Fans and Followers


April 10, 2013 by Parveer Mann

nadal on twitterIn our 24/7 news cycle, many small things are suddenly newsworthy. One that caught my eye was the fact that many were pointing out that Rafael Nadal became the first tennis player to surpass 4 million Twitter followers. An impressive feat but something that entirely makes sense when you look at players as individual brands similar to musicians and actors.

We can’t cheer for the New York Yankees or FC Barcelona in tennis so fans are fervently tied to their favourite players. You are beginning to see that fan allegiance and popularity has transferred to the players’ social media following.

Here is a snapshot of the top 5 Twitter and Facebook followings according to as of April 10, 2013.



Facebook fans

Twitter followers



Rafael Nadal  11,536,151  4,053,771  15,589,922


Roger Federer  12,578,641 12,578,641


Maria Sharapova    9,788,750     176,281    9,965,031


Serena Williams    1,419,501  3,625,339   5,044,840


Novak Djokovic    2,831,652   1,706,339   4,537,991

Obviously, some players have used social media differently than others. For Nadal and Djokovic, they are constantly updating in multiple languages trying to keep their fans engaged. Serena Williams has used her Twitter feed to talk about a wide range of topics and keep everyone plugged into her social calendar. Meanwhile, Roger Federer has no Twitter account and instead amassed a large following through his interaction on Facebook and Maria Sharapova has just entered the Twitter world and has promised to add something different for her fans.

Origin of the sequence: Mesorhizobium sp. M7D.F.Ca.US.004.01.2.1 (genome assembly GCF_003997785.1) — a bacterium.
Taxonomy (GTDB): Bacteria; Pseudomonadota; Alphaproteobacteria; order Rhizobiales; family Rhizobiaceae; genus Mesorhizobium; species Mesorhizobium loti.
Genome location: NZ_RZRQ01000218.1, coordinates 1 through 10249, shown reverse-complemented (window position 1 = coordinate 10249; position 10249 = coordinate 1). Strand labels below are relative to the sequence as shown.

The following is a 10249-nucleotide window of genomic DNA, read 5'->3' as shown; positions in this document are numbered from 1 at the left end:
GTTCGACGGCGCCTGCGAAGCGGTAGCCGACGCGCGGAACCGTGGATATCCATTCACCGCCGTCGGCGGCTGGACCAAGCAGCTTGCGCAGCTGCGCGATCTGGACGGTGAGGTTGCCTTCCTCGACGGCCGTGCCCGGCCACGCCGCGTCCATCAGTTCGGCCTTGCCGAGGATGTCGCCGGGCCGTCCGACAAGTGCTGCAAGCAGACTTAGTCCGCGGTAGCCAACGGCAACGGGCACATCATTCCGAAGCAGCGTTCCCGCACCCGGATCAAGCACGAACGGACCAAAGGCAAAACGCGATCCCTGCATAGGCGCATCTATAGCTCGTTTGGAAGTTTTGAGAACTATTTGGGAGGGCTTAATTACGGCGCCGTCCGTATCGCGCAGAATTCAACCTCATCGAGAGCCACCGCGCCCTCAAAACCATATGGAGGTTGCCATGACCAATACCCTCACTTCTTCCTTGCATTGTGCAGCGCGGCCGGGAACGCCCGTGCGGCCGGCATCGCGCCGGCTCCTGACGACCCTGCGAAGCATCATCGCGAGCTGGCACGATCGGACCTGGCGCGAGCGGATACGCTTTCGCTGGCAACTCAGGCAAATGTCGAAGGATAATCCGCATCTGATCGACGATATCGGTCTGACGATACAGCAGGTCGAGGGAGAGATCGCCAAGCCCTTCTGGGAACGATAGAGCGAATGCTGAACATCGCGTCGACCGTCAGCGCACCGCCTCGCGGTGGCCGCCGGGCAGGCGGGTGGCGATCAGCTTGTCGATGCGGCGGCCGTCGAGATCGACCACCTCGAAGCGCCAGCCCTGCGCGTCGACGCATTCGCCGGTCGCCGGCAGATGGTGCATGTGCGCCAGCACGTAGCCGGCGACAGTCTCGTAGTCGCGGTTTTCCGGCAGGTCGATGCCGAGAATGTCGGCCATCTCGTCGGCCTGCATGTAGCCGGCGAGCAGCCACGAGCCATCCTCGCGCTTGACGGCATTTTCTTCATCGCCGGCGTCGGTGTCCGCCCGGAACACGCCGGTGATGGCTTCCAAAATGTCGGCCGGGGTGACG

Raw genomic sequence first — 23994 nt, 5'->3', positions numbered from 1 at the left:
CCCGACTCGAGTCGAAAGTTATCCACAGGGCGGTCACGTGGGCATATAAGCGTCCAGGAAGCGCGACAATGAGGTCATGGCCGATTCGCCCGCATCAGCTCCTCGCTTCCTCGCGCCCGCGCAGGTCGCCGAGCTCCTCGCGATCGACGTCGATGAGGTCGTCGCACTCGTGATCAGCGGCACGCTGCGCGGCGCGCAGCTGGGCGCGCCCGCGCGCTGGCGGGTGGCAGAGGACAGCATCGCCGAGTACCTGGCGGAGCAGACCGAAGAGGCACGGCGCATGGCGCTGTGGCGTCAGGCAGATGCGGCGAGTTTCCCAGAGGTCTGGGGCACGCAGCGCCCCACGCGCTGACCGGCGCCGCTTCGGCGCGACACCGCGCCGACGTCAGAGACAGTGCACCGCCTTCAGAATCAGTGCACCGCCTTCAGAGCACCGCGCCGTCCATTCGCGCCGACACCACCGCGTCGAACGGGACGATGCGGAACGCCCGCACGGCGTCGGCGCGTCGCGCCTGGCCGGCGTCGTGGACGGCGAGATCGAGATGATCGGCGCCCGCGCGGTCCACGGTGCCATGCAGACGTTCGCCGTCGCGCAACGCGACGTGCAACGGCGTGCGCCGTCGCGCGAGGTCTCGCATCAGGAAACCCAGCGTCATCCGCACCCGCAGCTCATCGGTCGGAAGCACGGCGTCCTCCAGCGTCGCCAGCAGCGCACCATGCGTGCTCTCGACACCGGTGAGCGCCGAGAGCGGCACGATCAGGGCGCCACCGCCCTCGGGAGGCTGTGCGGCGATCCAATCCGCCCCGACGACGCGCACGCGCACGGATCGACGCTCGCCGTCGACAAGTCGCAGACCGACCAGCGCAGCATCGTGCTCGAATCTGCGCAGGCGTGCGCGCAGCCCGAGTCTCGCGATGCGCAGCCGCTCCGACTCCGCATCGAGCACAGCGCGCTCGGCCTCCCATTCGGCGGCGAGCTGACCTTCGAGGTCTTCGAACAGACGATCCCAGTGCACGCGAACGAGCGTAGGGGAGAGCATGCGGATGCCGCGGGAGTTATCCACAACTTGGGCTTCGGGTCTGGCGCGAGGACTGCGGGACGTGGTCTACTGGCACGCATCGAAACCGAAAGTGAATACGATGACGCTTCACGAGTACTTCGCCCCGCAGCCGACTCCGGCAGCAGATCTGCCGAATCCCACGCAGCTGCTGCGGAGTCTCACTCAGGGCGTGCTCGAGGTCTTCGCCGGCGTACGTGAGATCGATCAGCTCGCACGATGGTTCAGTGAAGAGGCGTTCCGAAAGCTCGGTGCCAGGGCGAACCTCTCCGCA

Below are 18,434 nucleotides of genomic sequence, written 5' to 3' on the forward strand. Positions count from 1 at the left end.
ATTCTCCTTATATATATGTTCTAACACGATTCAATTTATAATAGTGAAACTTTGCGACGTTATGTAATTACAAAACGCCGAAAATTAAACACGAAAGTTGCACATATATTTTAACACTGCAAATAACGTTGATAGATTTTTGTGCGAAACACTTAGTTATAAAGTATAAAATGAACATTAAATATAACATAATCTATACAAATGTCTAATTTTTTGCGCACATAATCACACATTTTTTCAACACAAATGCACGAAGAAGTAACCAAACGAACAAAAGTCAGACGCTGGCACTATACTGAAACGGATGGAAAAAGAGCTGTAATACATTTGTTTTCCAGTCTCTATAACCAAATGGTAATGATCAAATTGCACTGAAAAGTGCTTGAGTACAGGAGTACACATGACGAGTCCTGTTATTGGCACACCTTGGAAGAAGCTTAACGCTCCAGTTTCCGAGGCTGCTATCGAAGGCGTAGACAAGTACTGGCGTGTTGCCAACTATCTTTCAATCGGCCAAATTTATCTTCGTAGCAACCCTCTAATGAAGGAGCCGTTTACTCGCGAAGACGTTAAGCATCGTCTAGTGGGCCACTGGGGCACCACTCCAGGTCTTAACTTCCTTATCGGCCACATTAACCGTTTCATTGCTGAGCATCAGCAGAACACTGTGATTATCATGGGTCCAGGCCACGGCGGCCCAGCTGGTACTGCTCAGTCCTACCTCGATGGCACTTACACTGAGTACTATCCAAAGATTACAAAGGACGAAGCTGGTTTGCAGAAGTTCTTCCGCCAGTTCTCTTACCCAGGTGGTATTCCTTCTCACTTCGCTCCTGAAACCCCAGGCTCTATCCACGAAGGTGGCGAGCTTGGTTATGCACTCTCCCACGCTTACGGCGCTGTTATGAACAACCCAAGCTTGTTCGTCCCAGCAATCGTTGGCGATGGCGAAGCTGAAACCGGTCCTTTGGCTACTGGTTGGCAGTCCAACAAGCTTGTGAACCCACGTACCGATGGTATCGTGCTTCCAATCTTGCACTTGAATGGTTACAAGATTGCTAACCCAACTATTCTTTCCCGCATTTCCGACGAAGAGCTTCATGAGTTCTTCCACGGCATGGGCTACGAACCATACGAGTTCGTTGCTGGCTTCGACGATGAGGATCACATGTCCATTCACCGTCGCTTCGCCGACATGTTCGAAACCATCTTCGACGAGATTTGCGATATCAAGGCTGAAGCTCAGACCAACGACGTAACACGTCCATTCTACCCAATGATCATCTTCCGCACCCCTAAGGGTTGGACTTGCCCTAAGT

Others who are using Twitter effectively: Mahesh Bhupathi, Laura Robson, Andrea Petkovic and the recently retired Andy Roddick are good follows.

Any other players that you think are really engaging on social media?


2 thoughts on “Fans and Followers

  1. Mark Darovny says:

    I love the fact that athletes have this “voice” now that they didn’t have before, especially some of the ones in team sports that didn’t get many interviews or individual exposure.

    Sometimes they say things that get them into trouble (e.g., Canadian kayak Olympian and medal winner Adam van Koeverden) but most of the time their quips are entertaining and they sometimes raise points that make you think, and realize all the more that there’s a person behind the athletic performance.

    • parveermann says:

      It really is great for fans. I’ve found some of the unsung athletes (4th liners or back of the bench guys) to be really quite interesting on social media. However, you’re right that not every athlete has the filter or social media training to reign themselves in. Alas, we get the famous deleted tweet or post and the apology that follows some of those notorious comments.

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